The Positive Parts of Peer Pressure

Eight were seated around a table.

Only one participant was a genuine subject for the experiment; the rest were in cahoots with the researcher: instructed to give pre-selected responses. This was the famous Asch experiment.

Each person on the table was asked to match the length of a given line by choosing one from a set of three lines provided.

The participants were instructed to give a variety of answers so that the whole subject did not get suspicious.

There was also a control group in which all the eight participants were genuine subjects.

The results for the experimental groups were interesting; when surrounded by people giving an incorrect answer, over one-third of the subjects also succumbed and gave an evidently incorrect answer.

One incorrect confederate made little difference to the answers, but the pressure kept increasing when two or three people disagreed.
So why did they conform? The subjects were probed at length after the study. One reason they gave was that they feared facing ridicule — they just wanted to fit in. This is called normative influence. The second reason was that many of the participants believed that the Confederates were correct and knew better, so they chose to give a response similar to theirs. This is called informational influence.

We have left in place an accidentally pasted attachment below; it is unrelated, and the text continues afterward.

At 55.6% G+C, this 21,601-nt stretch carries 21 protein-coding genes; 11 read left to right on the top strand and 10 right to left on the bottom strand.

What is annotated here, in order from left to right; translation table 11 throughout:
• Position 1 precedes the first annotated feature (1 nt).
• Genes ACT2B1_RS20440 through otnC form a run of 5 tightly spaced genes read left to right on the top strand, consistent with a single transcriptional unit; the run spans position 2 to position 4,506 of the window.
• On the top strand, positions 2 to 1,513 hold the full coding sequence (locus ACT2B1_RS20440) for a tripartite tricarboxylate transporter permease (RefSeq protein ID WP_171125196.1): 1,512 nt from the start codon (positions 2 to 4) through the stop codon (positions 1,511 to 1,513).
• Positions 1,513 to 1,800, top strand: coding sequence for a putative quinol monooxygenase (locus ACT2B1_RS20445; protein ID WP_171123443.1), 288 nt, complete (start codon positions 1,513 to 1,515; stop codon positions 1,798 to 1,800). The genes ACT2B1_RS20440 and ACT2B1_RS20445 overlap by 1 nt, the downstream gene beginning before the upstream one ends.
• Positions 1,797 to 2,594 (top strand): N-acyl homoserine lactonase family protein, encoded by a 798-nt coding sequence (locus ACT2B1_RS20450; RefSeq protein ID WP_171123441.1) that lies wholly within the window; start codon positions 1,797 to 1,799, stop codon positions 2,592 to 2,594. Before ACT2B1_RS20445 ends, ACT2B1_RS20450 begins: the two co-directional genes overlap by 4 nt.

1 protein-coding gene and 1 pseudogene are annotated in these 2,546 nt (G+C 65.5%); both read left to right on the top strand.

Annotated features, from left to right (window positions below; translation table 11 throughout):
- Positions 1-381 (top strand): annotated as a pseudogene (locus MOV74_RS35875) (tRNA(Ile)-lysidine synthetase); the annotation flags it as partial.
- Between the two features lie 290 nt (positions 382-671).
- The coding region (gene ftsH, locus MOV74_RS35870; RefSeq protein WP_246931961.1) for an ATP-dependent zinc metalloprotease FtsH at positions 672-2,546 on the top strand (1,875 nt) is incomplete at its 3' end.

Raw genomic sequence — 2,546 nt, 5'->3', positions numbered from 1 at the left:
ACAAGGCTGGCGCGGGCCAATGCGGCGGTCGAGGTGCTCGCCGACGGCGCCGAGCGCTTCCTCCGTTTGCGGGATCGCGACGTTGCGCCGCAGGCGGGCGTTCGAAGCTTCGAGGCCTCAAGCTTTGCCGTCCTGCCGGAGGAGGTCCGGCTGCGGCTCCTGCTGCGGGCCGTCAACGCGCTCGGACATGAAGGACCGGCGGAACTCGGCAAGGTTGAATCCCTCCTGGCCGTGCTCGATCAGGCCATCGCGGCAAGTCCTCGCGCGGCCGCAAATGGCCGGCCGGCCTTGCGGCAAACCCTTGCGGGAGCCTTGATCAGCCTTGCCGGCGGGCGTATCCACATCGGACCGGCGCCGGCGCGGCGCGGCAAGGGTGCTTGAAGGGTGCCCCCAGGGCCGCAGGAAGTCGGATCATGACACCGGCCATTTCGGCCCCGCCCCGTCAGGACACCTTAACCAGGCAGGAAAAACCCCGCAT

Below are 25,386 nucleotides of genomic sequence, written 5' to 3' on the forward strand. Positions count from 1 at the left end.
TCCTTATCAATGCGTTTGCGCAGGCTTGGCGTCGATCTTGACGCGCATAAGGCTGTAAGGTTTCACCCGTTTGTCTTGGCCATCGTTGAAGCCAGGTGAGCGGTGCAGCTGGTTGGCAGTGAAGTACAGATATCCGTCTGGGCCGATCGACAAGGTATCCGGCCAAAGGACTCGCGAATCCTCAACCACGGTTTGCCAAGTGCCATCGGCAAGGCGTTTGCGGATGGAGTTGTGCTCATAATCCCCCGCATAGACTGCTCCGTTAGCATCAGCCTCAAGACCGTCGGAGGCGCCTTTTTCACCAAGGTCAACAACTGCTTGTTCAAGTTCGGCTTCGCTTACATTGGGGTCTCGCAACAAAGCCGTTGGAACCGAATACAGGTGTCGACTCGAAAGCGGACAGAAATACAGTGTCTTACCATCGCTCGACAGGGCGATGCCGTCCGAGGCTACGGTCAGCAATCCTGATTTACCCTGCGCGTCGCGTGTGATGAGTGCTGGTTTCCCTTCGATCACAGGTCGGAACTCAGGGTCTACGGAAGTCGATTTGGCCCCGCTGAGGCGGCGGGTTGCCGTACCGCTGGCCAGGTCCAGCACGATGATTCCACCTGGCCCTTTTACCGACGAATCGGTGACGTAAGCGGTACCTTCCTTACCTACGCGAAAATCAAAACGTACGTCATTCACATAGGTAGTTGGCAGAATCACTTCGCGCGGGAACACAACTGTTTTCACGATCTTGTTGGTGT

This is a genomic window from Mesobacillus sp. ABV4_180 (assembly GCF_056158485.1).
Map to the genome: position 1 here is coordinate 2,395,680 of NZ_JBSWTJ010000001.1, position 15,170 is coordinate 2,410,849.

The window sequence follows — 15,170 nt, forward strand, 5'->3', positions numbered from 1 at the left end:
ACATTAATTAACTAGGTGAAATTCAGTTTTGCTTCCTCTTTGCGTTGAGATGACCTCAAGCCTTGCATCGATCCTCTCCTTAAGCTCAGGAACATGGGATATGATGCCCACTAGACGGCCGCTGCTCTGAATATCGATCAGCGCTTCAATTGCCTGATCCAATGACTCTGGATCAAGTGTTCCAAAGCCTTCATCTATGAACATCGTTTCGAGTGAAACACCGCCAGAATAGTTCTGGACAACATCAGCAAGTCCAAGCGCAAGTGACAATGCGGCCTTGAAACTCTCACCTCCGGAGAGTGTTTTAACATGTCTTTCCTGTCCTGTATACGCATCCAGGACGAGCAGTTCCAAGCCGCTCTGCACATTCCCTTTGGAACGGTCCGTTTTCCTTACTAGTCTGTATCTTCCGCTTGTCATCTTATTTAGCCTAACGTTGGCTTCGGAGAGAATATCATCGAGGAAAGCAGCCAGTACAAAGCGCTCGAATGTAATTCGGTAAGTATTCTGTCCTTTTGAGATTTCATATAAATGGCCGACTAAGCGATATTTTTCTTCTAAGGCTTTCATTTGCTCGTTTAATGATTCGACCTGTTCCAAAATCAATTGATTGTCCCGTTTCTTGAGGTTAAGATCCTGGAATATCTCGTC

So what does this experiment tell us?

In today’s world of social media, we can safely assume that a thumbs-up by others matters a lot. We tend to approve of things others are approving of and vice versa.

So, it is only understandable that social signals play a huge role in SEO. Google and other search engines can spot the value users place on the opinions of other users.

It’s like a snowball effect. The more you get people to talk about your brand, the more you invest in growing your base of brand advocates.
While there is no magic formula, this basic fact about human nature is something you can use.

This also helps in understanding your customers better. The goal is not to treat them like guinea pigs but to use this knowledge to ultimately, create better experiences for them.

A beautiful example is of creating a community for new hires who join as freshers. The more organisations have seniors from their institute telling them about the organisation, the better the chances of them forming their opinions around what is told.

The Positive Parts of Peer Pressure

Which line matches the length of the first line? Clearly, Line A. But what if everyone else in the group said the answer was Line B? Would you stick with the evidence of your senses, or go along with the crowd?